Cabotage regulations for cargo moving to and from Shanghai have been formally liberalized. Whilst this should be positive for the port’s transhipment activity, the effect is likely to be limited.
As a by-product of the establishment of the new China (Shanghai) Pilot Free Trade Zone concept, foreign-registered vessels are now officially able to carry containers between Shanghai and other Chinese ports – albeit that the vessels still have to have Chinese owners. Previously the formal position was that this could only be done by Chinese owned, Chinese flagged vessels thereby preventing the use of, amongst others, COSCO’s and CSCL’s foreign flagged ships – in theory.
This apparent change to the rules has fueled speculation in some quarters that Shanghai’s transhipment activity could increase significantly as a result. However, the reality is that the “relaxation” of the cabotage rules actually only brings formal regulation to what was already happening in practice. In addition, the China (Shanghai) Pilot Free Trade Zone, whilst new, only adds to existing Free Trade Zones in Shanghai’s Yangshan port and Pudong airport – in other words the Free Trade zone concept is not new in Shanghai.
At present, Shanghai does have a significant amount of transhipment activity. It is not an easy function to measure as official “transhipment” statistics include a very substantial volume of river barge traffic handled at the port, but focusing only on seagoing-vessel to seagoing-vessel transhipment, Drewry estimates that this was around 17% of the port’s total throughput in 2012. Due to Shanghai’s sheer scale, this equates to a large absolute number – 5.5 million teu. The recent formalization of the cabotage laws will have a positive impact on this, but it is likely to be limited. This is partly because there is little change to what already happens in practice but more importantly because there are other, wider factors at work which mean that Busan, the leading transhipment hub in the region and a major port for serving Chinese Bohai Rim feeder ports, is likely to remain dominant.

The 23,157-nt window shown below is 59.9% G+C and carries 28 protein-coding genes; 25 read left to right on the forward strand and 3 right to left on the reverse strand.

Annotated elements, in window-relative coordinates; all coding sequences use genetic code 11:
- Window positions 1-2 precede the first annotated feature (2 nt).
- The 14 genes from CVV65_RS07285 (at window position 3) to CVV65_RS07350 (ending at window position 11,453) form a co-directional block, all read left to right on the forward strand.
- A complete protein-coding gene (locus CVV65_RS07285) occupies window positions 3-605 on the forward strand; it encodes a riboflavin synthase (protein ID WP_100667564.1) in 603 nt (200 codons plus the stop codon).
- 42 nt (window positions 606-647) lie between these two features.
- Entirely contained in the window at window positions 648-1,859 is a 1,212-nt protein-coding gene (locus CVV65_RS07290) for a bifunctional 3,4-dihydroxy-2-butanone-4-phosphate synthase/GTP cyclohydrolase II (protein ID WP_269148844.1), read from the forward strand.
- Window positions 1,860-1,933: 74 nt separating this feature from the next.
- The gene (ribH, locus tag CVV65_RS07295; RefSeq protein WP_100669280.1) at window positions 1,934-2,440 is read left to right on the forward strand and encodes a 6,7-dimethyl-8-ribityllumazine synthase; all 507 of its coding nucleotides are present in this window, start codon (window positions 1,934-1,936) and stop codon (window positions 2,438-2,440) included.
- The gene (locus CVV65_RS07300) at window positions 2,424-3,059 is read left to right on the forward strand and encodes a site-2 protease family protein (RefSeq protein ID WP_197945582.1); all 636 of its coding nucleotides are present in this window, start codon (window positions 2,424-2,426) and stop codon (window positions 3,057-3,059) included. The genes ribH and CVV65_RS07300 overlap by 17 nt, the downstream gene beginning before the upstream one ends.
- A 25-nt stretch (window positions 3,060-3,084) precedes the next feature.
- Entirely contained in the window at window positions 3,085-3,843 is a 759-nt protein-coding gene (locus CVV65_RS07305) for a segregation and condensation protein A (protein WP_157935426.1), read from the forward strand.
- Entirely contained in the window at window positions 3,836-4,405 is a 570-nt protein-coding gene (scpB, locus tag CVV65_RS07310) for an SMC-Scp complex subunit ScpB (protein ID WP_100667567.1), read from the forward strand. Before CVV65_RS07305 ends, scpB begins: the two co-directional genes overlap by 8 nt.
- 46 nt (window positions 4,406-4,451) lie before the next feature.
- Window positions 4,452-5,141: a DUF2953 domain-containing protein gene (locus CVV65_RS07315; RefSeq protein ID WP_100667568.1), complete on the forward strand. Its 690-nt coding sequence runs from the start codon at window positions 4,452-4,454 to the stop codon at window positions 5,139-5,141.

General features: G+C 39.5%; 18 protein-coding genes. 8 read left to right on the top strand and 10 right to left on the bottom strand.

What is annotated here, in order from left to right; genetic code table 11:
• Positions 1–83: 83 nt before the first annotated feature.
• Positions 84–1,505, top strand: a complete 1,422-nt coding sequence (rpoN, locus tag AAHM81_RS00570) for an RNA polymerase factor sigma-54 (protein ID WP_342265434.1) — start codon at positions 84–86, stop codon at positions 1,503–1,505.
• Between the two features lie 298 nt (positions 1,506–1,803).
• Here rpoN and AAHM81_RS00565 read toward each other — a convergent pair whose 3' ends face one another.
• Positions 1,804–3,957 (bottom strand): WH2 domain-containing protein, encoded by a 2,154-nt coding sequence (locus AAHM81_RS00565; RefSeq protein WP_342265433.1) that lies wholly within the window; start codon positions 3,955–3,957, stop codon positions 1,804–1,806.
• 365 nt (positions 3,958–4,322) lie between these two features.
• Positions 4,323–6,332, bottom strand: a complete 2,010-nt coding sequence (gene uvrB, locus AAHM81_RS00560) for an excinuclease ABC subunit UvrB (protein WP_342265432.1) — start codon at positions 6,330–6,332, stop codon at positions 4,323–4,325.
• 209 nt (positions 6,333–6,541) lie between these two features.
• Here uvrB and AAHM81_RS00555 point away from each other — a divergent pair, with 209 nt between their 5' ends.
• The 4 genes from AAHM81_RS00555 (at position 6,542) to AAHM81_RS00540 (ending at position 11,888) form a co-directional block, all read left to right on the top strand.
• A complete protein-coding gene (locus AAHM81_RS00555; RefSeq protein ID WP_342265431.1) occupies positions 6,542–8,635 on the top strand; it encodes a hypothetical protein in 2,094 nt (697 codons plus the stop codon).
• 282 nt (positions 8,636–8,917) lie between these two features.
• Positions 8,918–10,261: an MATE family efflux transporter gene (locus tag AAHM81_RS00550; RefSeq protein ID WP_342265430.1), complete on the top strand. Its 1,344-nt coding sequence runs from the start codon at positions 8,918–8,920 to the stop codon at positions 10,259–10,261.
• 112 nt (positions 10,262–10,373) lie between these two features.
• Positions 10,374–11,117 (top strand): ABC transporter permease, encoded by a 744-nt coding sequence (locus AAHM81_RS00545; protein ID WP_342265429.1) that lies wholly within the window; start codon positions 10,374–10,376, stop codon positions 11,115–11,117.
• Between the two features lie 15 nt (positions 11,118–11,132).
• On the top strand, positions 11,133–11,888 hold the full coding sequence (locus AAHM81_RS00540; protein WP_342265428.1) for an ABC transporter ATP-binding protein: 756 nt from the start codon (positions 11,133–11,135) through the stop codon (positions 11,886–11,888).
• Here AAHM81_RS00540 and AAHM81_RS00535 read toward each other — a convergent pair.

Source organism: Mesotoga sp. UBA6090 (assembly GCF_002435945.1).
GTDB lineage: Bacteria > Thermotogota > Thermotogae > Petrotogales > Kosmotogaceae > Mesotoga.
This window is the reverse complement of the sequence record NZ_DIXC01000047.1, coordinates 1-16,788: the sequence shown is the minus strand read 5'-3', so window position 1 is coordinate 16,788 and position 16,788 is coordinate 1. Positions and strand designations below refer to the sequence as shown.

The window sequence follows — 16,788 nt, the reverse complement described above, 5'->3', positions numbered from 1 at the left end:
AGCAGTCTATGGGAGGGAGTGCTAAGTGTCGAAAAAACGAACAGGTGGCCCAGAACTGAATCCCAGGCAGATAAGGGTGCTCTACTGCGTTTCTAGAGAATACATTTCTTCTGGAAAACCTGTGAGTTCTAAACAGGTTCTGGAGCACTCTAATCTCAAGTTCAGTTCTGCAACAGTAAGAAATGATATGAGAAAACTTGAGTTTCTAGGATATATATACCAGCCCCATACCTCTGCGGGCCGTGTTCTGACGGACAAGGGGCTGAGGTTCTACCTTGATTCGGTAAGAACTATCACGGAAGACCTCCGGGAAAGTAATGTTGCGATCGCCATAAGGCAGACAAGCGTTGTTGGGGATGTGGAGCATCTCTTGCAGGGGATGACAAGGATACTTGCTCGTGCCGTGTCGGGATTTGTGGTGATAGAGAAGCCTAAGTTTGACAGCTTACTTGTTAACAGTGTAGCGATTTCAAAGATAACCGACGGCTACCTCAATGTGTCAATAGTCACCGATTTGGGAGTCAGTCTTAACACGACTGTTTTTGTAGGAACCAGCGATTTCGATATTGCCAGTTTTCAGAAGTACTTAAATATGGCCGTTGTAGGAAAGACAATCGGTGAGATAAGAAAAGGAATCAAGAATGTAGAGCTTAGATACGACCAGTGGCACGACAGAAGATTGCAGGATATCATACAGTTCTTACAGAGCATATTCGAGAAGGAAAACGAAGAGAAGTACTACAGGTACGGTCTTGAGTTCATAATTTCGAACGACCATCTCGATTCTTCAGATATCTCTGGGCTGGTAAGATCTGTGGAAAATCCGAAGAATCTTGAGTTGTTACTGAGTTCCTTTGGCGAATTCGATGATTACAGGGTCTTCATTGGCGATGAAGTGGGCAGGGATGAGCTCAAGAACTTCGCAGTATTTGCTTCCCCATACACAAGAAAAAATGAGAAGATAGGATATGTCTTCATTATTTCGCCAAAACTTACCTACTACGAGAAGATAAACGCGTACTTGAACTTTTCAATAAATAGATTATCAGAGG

Busan’s 8.4 million teu of transhipment in 2012 makes it by far the largest hub port in the Northern China/Korea/Japan region. Its success is based on a number of factors not least the fact that foreign owned and flagged feeder vessels can serve Chinese ports. Busan also has a favorable location allowing first port of call inbound and last outbound for trans-Pacific routings. Bureaucracy also plays a part (Chinese ports and shipping remain heavily burdened by paperwork) as does tax policy (Chinese exporters cannot claim export tax refunds until their goods leave the final Chinese port).
There is one other key factor which impacts on Shanghai’s potential to significantly increase its transhipment activity – the huge scale of the port. If for example Shanghai’s seagoing-vessel to seagoing-vessel transhipment incidence increased to say 30% of total throughput (still well below Busan’s near 50%), this would add millions of teu p.a. to the port’s activity. With utilization levels in Shanghai terminals already typically well above 80%, massive investment in new capacity would be required to accommodate the extra transhipment business. The feasibility, and perhaps more importantly the profitability of doing this is questionable. Being a huge, highly utilized gateway container port means that in one sense, Shanghai is a victim of its own success.
How the change to the cabotage rules will affect Chinese domestic cargo moving between Shanghai and other Chinese ports (as opposed to deep-sea traffic transhipped in Shanghai), is outside the scope of this analysis. This cargo often moves between smaller ports and terminals, situated closer to the inland points where the cargo is ultimately destined for or originates from, and so is less attracted to deep-sea terminals. In Shanghai for example, many coastal vessels prefer to call at its inner Waigaoqiao terminals, which are situated a long way away from the modern deep-water terminals in Yangshan.
The establishment of Shanghai’s Free Trade Zone (FTZ) and the associated relaxation of cabotage rules should have a positive impact on the port’s seagoing-vessel to seagoing-vessel transhipment activity, but the effect is likely to be limited. Busan’s dominant role in the region as a hub serving Northern Chinese feeder ports looks set to remain, at least for the time being.